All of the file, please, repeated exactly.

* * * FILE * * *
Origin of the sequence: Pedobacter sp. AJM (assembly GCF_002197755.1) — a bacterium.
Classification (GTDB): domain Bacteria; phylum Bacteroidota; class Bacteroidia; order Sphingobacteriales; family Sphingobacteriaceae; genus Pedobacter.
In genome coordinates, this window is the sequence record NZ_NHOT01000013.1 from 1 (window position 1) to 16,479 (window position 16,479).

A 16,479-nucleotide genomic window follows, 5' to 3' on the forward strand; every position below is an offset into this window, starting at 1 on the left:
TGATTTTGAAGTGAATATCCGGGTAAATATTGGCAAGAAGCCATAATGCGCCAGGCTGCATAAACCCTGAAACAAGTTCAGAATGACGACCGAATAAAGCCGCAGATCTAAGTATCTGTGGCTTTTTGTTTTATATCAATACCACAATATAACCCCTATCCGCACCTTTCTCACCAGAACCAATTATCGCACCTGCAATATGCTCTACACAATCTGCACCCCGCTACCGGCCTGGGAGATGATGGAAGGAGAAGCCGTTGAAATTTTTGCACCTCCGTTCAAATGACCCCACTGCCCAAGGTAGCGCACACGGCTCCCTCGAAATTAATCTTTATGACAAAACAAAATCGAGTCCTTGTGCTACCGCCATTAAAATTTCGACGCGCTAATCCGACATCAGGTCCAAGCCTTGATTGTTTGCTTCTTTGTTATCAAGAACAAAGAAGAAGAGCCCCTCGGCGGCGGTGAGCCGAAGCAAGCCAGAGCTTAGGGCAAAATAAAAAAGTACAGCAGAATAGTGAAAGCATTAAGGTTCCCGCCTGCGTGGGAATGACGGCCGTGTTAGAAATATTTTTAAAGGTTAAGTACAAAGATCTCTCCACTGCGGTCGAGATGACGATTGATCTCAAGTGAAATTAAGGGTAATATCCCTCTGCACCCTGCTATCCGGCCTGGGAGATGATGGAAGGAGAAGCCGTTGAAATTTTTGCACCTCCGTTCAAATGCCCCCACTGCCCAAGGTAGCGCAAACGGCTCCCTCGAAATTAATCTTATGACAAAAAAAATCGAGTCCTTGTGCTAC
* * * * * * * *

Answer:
Origin of the sequence: Pedobacter sp. AJM (assembly GCF_002197755.1) — a bacterium.
Classification (GTDB): domain Bacteria; phylum Bacteroidota; class Bacteroidia; order Sphingobacteriales; family Sphingobacteriaceae; genus Pedobacter.
In genome coordinates, this window is the sequence record NZ_NHOT01000013.1 from 1 (window position 1) to 16,479 (window position 16,479).

A 16,479-nucleotide genomic window follows, 5' to 3' on the forward strand; every position below is an offset into this window, starting at 1 on the left:
TGATTTTGAAGTGAATATCCGGGTAAATATTGGCAAGAAGCCATAATGCGCCAGGCTGCATAAACCCTGAAACAAGTTCAGAATGACGACCGAATAAAGCCGCAGATCTAAGTATCTGTGGCTTTTTGTTTTATATCAATACCACAATATAACCCCTATCCGCACCTTTCTCACCAGAACCAATTATCGCACCTGCAATATGCTCTACACAATCTGCACCCCGCTACCGGCCTGGGAGATGATGGAAGGAGAAGCCGTTGAAATTTTTGCACCTCCGTTCAAATGACCCCACTGCCCAAGGTAGCGCACACGGCTCCCTCGAAATTAATCTTTATGACAAAACAAAATCGAGTCCTTGTGCTACCGCCATTAAAATTTCGACGCGCTAATCCGACATCAGGTCCAAGCCTTGATTGTTTGCTTCTTTGTTATCAAGAACAAAGAAGAAGAGCCCCTCGGCGGCGGTGAGCCGAAGCAAGCCAGAGCTTAGGGCAAAATAAAAAAGTACAGCAGAATAGTGAAAGCATTAAGGTTCCCGCCTGCGTGGGAATGACGGCCGTGTTAGAAATATTTTTAAAGGTTAAGTACAAAGATCTCTCCACTGCGGTCGAGATGACGATTGATCTCAAGTGAAATTAAGGGTAATATCCCTCTGCACCCTGCTATCCGGCCTGGGAGATGATGGAAGGAGAAGCCGTTGAAATTTTTGCACCTCCGTTCAAATGCCCCCACTGCCCAAGGTAGCGCAAACGGCTCCCTCGAAATTAATCTTATGACAAAAAAAATCGAGTCCTTGTGCTAC